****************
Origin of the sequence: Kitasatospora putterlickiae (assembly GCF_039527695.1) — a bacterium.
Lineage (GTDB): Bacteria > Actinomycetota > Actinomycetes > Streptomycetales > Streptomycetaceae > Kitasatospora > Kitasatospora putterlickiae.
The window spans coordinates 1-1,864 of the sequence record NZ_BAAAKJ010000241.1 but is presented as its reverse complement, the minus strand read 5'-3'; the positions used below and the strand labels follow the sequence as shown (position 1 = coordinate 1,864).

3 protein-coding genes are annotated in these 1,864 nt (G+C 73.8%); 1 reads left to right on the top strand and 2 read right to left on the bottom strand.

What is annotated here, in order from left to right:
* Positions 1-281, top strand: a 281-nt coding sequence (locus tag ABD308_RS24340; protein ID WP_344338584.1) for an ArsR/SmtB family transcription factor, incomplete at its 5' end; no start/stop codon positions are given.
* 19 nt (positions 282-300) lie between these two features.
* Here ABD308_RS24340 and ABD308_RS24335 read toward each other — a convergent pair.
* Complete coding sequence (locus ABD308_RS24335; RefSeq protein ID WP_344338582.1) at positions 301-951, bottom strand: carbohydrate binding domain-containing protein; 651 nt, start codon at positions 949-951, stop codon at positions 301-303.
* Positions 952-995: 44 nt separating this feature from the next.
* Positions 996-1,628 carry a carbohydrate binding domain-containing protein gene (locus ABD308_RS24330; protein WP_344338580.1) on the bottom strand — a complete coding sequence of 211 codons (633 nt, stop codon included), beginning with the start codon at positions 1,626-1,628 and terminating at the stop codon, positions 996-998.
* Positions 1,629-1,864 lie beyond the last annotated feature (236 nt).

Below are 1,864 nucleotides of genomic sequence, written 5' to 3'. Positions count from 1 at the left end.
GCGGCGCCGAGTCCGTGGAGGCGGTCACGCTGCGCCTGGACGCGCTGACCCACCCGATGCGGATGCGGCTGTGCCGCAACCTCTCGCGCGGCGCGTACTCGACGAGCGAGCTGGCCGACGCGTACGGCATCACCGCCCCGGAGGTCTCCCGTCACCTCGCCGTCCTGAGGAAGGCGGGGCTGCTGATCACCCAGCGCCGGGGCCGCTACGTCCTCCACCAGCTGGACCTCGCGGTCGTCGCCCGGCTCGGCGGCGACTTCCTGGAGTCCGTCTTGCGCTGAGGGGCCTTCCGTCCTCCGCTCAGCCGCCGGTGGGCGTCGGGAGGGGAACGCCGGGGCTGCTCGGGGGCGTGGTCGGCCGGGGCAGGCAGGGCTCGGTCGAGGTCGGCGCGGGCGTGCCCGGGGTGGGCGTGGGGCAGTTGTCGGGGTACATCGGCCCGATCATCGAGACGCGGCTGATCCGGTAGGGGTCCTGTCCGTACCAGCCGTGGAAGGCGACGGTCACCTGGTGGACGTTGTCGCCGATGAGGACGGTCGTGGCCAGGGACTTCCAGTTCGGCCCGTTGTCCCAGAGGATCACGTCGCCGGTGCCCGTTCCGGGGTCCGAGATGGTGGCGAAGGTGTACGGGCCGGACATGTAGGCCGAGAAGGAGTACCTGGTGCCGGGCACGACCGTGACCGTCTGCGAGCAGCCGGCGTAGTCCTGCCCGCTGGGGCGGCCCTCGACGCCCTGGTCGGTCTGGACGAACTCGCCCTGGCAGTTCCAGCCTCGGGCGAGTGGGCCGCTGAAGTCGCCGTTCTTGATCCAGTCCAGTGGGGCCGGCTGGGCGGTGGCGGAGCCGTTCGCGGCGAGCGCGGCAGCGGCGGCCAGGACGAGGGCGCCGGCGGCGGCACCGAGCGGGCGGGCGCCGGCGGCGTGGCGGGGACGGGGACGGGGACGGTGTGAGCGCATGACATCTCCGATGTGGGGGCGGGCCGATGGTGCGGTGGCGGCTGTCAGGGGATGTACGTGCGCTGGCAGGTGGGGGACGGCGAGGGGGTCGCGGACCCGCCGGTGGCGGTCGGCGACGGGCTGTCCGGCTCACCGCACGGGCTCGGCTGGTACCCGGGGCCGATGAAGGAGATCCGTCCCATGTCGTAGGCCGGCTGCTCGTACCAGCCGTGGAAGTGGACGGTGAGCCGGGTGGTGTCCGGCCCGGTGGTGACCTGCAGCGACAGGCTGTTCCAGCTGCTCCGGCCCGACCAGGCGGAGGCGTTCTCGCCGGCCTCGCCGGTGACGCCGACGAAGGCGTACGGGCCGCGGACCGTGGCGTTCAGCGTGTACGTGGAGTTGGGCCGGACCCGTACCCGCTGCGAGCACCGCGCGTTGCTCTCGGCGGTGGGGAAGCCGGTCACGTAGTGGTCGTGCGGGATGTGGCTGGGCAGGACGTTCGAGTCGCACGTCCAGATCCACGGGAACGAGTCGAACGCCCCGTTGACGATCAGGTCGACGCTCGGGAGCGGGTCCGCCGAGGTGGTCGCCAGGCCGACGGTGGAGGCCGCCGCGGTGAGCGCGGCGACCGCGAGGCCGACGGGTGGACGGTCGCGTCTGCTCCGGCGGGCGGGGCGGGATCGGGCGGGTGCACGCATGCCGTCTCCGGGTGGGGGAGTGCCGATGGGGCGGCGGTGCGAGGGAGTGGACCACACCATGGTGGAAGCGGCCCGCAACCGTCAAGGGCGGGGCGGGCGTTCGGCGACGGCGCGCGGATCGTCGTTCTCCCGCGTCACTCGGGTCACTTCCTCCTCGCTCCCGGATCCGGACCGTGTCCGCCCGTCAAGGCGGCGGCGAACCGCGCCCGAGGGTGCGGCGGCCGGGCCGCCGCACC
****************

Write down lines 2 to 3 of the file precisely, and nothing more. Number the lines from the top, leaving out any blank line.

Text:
Lineage (GTDB): Bacteria > Actinomycetota > Actinomycetes > Streptomycetales > Streptomycetaceae > Kitasatospora > Kitasatospora putterlickiae.
The window spans coordinates 1-1,864 of the sequence record NZ_BAAAKJ010000241.1 but is presented as its reverse complement, the minus strand read 5'-3'; the positions used below and the strand labels follow the sequence as shown (position 1 = coordinate 1,864).